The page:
Inside Story

Look what they’ve done to my song

Vocalists rewriting lyrics? Andrew Ford reaches for his Smith Corona

Andrew Ford 10 June 2014 1134 words

So famous that no one complained: Frank Sinatra’s changes were usually small but sometimes significant. Detail from portrait by William P. Gottlieb/Gottlieb Collection, Library of Congress

I was in my local pub the other Sunday and the lunchtime entertainment was being provided by quite a good pop/jazz combo with a singer. One of the songs she sang was “Summertime,” but she got a word wrong. Instead of “One of these mornings you’re gonna rise up singing,” she sang “wake up singing.” I dare say it jarred with me, at first, because I’m an appalling, know-it-all pedant (though I did manage to resist going up to her to point out her mistake). But later I found myself thinking about this line, and about what a very fine choice of word Ira Gershwin had made. Please bear with me for a brief paragraph of textual analysis.

“Rise up” is better than “wake up” in several different ways. First, it is unexpected. Everybody wakes up in the morning – so “wake” is dull and obvious. But no one wakes up singing, that doesn’t even make sense. However, to rise up singing is to resemble “the lark in the clear air” and to be “as free as a bird,” but without recourse to either of those clichés. “Rise up singing” is a phrase that shows us something, it doesn’t tell us, and anyway the bird imagery continues in the next line about spreading wings. “Rise” is also better than “wake” from the performer’s point of view because it has a stronger sound. The initial “r” is better to articulate the note than a weak “w” would be, and the vowel is far stronger and also easier to sing, especially because the melodic line covers a rising interval. Oh yes, there’s yet another reason the original word is better – “rise” rises in the tune. They knew what they were doing, did George and Ira Gershwin.

There are lots of reasons a singer might sing a wrong word, ranging from mishearing to forgetting to “improving.” When Linda Ronstadt recorded Warren Zevon’s touchingly ironic song about heroin addiction, “Carmelita,” she changed something that subtly altered the whole meaning. Zevon’s version describes going out to score heroin as follows: “So I pawned my Smith Corona / And I went to meet my man.” As sung by Ronstadt, it became: “So I pawned my Smith & Wesson…” In case you’re not following, a Smith Corona is a typewriter, a Smith & Wesson a gun. Just three syllables and the whole song lurches from wry to melodramatic. Actually, there was an early Zevon demo that also had “Smith & Wesson,” but the fact that he changed it shows why he was a good songwriter. And as with “rise” versus “wake,” “Smith Corona” is easier to sing – the fit of the music and the lyric is tighter.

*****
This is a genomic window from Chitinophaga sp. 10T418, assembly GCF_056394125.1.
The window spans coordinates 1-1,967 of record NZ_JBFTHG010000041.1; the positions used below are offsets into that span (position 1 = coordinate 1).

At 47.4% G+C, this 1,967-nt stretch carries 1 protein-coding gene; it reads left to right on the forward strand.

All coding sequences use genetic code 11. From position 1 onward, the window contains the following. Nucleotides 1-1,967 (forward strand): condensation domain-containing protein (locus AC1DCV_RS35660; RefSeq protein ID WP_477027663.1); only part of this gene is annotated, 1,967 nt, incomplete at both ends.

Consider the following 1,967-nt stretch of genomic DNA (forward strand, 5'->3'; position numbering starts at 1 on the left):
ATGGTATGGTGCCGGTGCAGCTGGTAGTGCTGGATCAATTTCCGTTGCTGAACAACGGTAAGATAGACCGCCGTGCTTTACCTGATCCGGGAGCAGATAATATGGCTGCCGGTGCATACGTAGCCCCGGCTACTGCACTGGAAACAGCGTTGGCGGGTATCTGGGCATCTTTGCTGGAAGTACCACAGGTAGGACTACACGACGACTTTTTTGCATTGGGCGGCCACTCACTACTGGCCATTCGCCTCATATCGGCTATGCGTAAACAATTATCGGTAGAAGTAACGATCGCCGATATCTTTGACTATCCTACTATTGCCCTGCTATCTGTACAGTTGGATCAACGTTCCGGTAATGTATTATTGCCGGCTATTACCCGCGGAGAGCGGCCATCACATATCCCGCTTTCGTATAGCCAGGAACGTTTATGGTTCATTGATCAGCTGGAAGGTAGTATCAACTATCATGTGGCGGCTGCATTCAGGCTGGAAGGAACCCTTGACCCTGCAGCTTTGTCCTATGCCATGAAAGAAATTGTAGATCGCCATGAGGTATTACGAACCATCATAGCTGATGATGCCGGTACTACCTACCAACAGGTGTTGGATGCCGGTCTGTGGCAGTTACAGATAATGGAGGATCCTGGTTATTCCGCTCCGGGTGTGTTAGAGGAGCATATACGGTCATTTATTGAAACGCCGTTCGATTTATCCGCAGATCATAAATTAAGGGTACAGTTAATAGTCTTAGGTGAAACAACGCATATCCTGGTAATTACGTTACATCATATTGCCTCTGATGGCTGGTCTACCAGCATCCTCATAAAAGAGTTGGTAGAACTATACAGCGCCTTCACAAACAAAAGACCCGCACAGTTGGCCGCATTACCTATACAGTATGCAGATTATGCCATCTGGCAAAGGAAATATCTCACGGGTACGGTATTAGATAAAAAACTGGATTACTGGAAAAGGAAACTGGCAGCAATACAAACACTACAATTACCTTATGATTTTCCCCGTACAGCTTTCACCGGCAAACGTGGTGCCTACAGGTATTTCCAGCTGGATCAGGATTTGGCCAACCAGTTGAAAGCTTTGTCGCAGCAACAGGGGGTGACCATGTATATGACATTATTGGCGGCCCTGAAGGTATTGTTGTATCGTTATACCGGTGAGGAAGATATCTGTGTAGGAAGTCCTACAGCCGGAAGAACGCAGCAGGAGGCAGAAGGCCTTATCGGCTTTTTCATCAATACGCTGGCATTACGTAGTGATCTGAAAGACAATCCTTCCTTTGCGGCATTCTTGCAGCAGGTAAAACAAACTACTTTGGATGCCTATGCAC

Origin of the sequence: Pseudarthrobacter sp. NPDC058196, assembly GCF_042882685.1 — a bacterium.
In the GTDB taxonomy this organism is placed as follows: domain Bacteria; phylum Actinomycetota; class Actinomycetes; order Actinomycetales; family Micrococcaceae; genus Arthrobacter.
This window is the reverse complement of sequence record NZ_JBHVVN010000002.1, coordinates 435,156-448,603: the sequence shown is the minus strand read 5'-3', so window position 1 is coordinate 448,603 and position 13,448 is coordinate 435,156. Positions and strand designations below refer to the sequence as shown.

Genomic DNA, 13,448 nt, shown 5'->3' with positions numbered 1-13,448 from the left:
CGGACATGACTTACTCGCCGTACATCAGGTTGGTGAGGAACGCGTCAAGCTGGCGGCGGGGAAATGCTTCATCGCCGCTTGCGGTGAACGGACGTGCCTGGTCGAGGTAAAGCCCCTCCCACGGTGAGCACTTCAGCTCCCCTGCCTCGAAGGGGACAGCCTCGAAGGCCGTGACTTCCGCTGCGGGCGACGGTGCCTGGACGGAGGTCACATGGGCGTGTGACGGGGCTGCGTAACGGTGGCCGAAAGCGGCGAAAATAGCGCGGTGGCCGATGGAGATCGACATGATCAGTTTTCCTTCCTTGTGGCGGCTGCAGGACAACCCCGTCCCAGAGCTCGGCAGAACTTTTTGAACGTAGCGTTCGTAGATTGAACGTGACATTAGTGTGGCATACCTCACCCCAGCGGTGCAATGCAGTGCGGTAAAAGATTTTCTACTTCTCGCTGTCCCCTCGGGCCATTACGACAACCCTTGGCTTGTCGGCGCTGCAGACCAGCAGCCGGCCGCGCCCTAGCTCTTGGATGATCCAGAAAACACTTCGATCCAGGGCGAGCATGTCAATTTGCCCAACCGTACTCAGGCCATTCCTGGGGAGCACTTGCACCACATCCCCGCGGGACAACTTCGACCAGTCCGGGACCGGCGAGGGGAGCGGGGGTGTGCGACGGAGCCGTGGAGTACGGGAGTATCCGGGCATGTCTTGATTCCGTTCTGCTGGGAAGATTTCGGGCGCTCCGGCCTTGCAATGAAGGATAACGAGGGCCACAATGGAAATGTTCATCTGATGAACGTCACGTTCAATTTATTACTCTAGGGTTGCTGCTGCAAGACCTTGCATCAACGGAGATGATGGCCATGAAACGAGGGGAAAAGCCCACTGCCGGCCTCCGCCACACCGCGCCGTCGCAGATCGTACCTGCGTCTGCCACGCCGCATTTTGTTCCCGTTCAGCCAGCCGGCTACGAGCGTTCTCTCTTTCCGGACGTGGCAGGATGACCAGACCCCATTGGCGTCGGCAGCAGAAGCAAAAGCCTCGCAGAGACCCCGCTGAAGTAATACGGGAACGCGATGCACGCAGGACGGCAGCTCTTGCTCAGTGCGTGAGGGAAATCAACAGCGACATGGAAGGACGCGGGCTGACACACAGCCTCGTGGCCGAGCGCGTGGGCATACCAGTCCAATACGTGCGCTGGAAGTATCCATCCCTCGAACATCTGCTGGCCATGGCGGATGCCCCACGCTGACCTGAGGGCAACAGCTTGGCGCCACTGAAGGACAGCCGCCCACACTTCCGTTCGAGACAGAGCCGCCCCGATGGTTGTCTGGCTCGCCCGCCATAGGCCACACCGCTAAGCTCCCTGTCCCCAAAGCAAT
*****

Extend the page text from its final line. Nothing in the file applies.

Ronstadt, a repeat offender, also changed a line in Elvis Costello’s “Alison.” In this case, it was gender-related, but still her new lyric was poorer than Costello’s original. This is a second-person song, the singer addressing a lover whose ardour has recently cooled.

“I don’t know if you are loving somebody,” Costello sang to “Alison,” “I only know it isn’t mine.” “Somebody”/“some body”: it’s clever, and typical of Costello. But in Ronstadt’s version the punch line became, “I only hope he isn’t mine,” which is confusing, momentarily suggestive of necrophilia, and weaker in every way. At least though we could all hear that Ronstadt was heterosexual. Costello was scathing, though he later confessed that he’d enjoyed spending the royalties.

When it came to rewriting, a far greater culprit than Ronstadt was Frank Sinatra. Of course he was so famous no one complained. Usually Sinatra’s word changes were small, but I can think of none that was an improvement. In “Makin’ Whoopee,” much of the wit of Gus Kahn’s lyric lies in its timing. “The groom is nervous. / He answers twice”: there’s a gap after “nervous,” the groom’s nervousness reducing him momentarily to speechlessness. Perhaps the gap made Sinatra nervous, because he added a word to fill it: “The groom is nervous that / He answers twice.” It not only robs Kahn’s lyric of its wit, but it also pays scant regard to English grammar.

Sometimes, Sinatra gilded the lily. In the Gershwins’ “A Foggy Day in London Town,” he sang, “I viewed the morning with much alarm.” The word “much” was Sinatra’s addition, but far from intensifying the lyric, it simply trashed the little moment of word play Ira Gershwin had carefully set up with the juxtaposition of “morning” and “alarm.” Singers really should think twice before they deliberately change the words to a song. If the words were written by Ira Gershwin – or for that matter Warren Zevon or Elvis Costello – the singer is unlikely to improve them.

Mind you, I don’t suppose the singer in my pub was even aware she was singing the wrong word. Often with very famous songs there’s a Chinese whispers effect at work. However intricately the music and words have been knitted together, it is the sound of the song that is paramount, and that sound will inevitably be more to do with the music than the words.

Music leads singers astray. Composers, too. I have sometimes found, in setting words to music, that I can get them wrong even as I’m working on the score. Last year’s song cycle, Last Words, contained one wrong word along with three that were mistakenly left out. I noticed the omissions as I sat listening to a performance in Elder Hall in Adelaide. Like the rest of the audience, I had the printed program on my knee and was following the words, three of which Jane Sheldon failed to sing – because I had failed to set them to music. The wrong word was pointed out to me by an audience member only after a more recent performance. And yes, like Sinatra’s alteration to the lyric of “Makin’ Whoopee,” the word I had (accidentally) changed and put to music made semantic nonsense of the poem. •